For the moment, Putin's Russia seems content just gathering intelligence in low-intensity cyber attacks. "Putin is (rightly) trying to avoid having the situation go military," said Ranum. "He learned a lesson in Georgia: When you have zero-length supply lines and overwhelming power, there is no need to act quickly or precipitously."

    Ranum also pointed to a cyberwar dynamic that doesn't seem to get a lot of play, at least not in the media. Which is that while the military might want the power grid taken down (Stuxnet-style), cyber spies will counter that this will put their intelligence-gathering efforts at risk. Applying this to the Russia vs. Ukraine standoff, one quickly realizes that Putin can only go so far with Russian cyber warfare. It's far better to operate in the shadows—a principle that applies both to traditional spycraft and cyber attacks. Big and bold isn't necessarily efficient or effective.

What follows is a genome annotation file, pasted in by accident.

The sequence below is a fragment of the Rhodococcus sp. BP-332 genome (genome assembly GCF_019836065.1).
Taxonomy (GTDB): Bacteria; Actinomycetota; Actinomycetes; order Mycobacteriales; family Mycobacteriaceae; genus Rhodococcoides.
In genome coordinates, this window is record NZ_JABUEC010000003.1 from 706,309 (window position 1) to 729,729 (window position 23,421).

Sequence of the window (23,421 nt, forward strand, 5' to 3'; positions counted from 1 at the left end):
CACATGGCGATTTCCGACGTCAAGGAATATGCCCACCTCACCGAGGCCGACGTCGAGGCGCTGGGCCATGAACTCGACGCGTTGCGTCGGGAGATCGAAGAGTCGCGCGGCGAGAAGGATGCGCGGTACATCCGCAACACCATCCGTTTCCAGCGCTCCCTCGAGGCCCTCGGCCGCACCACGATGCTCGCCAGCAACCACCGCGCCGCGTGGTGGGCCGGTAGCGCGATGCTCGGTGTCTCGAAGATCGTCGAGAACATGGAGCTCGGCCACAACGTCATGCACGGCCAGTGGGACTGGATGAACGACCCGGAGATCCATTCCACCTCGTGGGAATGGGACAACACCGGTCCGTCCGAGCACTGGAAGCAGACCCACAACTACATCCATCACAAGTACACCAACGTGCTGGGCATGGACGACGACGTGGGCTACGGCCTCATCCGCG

Giles believes that Russia's "brute force" DDoS attacks against Estonia and Georgia are no longer necessary. Current cyber tools allow states to do other things, such as deploy the intelligence-gathering virus Snake; which, according to Giles, is popping up in Ukraine and elsewhere. Publicly bold cyber attacks would, as Giles suggests, also risk "alienating or inconviencing the Russian-friendly populations in Eastern Ukraine." 

    Ranum, on the other hand, comes to quite another conclusion about the recent history of Russia's cyber warfare tactics. "The cyber attacks against Estonia really accomplished nothing," Ranum said. "They were annoying and made the Estonian government look a bit less competent for a short while. But, so what?" (As Giles noted in the op-ed, the first attack "definitively linked" to the Russian-Ukraine conflict came on March 1, a day after Russian ground forced occupied Crimea.)